Small talk is vulnerable to disparagement. “I hate small talk,” “Small talk is such a superficial form of communication,” “I only like to have deep conversations,”
What is small talk? It’s conversation about light topics, like the weather, the football game, the lunch you’re having at work. It is not deep in itself but it is deeply important.
Small talk shows our concern for others without violating their boundaries. Discussions with others do not need to be “deep” to be valuable.
It’s inappropriate to discuss your latest existential crisis with your boss. But to ask her about her commute or to share a comment about the weather is courteous. It displays your consideration of her well-being.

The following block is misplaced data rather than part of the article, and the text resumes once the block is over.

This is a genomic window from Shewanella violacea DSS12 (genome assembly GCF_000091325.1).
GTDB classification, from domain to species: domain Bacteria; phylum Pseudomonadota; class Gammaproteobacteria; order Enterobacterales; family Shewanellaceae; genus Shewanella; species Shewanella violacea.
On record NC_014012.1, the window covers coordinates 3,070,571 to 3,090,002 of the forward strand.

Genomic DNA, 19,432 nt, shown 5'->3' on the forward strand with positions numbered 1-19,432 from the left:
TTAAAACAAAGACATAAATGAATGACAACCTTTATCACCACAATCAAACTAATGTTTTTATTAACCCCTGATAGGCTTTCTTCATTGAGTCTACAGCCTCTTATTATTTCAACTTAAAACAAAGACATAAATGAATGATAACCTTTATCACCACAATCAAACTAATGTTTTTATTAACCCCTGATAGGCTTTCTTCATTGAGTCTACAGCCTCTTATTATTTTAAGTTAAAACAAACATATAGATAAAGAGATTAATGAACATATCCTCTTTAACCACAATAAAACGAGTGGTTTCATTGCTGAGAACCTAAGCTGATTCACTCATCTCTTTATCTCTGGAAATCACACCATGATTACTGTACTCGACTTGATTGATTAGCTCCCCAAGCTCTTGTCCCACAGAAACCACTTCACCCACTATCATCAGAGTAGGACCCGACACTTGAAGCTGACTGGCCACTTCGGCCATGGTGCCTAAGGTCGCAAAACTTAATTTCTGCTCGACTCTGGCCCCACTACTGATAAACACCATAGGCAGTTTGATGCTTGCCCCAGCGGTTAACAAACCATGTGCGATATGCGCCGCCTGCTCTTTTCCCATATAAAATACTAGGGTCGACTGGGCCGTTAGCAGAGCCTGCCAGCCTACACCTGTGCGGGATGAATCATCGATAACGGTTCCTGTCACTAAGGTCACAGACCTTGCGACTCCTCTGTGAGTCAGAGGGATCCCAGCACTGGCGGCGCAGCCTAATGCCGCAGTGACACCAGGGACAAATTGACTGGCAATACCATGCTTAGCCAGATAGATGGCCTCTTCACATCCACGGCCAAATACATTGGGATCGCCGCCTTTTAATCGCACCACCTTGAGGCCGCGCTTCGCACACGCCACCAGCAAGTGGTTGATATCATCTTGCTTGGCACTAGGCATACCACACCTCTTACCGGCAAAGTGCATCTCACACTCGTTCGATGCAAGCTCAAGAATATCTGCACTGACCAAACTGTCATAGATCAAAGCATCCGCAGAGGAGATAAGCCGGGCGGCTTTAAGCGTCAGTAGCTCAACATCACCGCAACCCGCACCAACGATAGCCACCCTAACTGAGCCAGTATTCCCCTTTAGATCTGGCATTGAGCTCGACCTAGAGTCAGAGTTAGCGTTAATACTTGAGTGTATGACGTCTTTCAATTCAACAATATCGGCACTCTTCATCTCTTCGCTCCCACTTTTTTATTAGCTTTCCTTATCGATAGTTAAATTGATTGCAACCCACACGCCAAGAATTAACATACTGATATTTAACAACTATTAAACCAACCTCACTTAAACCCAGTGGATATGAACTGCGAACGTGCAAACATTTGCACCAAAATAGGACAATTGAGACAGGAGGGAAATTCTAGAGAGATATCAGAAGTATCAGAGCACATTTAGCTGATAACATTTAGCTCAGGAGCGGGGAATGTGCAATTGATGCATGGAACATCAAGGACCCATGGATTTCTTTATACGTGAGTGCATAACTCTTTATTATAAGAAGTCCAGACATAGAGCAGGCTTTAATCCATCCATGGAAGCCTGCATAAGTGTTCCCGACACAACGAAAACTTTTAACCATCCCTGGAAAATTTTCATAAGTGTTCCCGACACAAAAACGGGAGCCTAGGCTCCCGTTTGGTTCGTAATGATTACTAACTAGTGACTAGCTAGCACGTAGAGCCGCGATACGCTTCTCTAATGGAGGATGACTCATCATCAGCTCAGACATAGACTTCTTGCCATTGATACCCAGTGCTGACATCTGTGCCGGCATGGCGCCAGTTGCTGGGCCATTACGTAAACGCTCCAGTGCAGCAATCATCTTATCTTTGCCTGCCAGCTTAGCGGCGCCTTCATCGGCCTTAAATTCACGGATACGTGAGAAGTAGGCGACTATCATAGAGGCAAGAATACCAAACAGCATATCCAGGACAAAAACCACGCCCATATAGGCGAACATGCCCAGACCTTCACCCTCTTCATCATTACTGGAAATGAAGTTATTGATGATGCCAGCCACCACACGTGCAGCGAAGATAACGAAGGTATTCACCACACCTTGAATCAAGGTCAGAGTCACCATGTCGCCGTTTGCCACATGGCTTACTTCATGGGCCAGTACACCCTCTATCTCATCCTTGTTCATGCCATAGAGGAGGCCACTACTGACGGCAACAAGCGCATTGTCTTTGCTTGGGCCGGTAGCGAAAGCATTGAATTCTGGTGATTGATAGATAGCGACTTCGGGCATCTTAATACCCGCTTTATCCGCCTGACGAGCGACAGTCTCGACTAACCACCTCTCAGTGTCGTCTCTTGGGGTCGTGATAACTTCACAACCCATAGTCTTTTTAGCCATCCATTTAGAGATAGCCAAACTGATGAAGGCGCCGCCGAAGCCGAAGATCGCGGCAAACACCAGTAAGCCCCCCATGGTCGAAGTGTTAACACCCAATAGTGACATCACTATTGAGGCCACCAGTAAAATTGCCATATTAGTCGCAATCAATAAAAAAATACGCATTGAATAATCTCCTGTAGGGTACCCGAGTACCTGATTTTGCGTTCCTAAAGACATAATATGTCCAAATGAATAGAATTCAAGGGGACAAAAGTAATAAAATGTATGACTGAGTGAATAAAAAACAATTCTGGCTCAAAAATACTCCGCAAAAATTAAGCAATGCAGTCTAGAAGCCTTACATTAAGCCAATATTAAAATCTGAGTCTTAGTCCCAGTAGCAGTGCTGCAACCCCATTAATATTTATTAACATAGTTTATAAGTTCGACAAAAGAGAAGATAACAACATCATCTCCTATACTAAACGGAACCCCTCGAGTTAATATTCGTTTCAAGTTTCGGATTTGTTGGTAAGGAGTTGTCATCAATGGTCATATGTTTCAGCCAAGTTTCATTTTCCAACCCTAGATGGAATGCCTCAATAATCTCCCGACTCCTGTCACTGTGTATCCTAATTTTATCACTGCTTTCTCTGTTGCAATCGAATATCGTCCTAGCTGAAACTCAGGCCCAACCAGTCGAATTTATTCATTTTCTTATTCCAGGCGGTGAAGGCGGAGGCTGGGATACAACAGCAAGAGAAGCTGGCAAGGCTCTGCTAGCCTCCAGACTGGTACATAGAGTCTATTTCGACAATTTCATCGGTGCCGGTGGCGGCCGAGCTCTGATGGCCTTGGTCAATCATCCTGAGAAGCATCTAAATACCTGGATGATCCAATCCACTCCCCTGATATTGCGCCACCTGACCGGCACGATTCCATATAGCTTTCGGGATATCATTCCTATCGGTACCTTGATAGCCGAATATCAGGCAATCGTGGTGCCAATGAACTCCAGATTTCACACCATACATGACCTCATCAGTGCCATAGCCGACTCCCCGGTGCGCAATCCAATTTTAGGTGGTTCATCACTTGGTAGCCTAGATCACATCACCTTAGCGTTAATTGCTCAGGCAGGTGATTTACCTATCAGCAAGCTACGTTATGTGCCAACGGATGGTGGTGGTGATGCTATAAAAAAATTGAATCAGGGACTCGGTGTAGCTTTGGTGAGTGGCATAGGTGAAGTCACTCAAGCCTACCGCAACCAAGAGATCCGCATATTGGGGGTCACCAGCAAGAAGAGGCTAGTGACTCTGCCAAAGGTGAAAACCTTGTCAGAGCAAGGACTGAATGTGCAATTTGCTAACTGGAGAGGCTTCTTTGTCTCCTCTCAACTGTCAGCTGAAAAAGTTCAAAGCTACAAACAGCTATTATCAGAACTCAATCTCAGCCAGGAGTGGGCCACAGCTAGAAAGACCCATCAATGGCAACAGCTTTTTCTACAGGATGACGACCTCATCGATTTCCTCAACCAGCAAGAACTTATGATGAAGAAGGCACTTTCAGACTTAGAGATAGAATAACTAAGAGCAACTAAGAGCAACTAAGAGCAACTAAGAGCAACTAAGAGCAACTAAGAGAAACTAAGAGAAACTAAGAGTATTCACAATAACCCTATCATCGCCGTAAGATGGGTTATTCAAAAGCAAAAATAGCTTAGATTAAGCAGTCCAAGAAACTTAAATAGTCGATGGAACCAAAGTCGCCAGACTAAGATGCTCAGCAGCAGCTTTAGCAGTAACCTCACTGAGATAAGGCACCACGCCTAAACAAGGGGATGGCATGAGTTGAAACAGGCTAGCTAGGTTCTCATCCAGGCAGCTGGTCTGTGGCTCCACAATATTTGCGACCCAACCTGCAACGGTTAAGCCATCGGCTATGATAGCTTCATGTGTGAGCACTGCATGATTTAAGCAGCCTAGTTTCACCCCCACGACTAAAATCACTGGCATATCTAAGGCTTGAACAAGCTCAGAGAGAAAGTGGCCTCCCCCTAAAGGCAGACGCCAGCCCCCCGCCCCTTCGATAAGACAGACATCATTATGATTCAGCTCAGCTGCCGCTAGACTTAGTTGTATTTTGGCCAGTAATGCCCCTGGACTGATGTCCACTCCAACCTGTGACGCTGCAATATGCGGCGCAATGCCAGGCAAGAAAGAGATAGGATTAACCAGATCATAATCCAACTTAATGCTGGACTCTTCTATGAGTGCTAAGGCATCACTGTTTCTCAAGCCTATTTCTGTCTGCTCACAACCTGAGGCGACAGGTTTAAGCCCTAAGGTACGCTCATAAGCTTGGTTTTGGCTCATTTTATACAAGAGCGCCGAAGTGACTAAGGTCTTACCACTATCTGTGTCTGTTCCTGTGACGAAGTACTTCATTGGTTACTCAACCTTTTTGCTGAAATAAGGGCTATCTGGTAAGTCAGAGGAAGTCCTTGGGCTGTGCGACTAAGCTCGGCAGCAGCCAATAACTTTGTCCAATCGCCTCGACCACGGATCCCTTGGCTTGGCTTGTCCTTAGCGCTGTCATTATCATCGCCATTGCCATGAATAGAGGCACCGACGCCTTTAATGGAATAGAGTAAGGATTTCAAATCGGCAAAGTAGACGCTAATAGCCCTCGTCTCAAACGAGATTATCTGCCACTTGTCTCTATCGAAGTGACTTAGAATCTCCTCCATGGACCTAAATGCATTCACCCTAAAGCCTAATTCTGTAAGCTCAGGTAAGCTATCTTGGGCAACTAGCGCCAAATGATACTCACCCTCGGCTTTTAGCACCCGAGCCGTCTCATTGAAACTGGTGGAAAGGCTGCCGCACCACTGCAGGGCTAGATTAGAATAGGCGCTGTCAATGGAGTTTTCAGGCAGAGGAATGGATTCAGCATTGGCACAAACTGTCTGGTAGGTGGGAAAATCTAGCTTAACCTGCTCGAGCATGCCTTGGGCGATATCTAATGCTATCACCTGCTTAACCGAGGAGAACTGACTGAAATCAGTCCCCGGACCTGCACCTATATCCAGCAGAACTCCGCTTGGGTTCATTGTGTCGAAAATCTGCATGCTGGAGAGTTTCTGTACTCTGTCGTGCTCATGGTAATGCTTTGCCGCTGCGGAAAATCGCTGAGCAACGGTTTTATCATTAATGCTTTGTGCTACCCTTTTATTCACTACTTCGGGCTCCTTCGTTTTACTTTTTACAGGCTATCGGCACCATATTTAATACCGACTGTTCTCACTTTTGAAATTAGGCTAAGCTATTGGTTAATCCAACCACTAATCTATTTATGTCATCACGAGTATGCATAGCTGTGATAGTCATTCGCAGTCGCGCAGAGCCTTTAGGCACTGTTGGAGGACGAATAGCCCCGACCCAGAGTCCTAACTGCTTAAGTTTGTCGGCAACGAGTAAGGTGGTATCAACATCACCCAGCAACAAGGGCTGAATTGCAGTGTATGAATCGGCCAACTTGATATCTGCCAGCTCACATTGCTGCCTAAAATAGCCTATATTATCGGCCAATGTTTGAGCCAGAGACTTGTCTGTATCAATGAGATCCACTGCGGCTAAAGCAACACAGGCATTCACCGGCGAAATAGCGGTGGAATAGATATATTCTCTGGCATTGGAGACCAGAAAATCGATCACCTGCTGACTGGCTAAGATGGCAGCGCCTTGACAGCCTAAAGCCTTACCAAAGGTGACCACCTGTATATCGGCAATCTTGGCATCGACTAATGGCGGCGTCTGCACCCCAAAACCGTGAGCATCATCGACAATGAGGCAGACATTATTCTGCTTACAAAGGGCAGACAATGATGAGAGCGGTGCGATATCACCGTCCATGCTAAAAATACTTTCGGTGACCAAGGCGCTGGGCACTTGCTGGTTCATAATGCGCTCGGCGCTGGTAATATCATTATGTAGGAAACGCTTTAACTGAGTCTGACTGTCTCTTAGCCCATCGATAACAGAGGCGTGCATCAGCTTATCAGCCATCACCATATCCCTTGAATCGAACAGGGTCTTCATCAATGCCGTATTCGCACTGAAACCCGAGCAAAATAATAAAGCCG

The same goes for your conversation with the cashier at the grocery store, the doctor, the person in front of you in line-- anyone who is a fellow human being but who is not intrinsically entitled to conversational intimacy with you.
The art of small talk is valuable. It’s just as important as knowing how to open doors for people behind us, or as important as knowing when to say please and thank you. Cultivate your small talk skills to express kindness to others on a daily basis.
Engaging in small talk is part of sitting in the presence of another human being for a moment and enjoying their existence. You don’t have to be close to someone to have meaningful communication with them. Small talk proves that.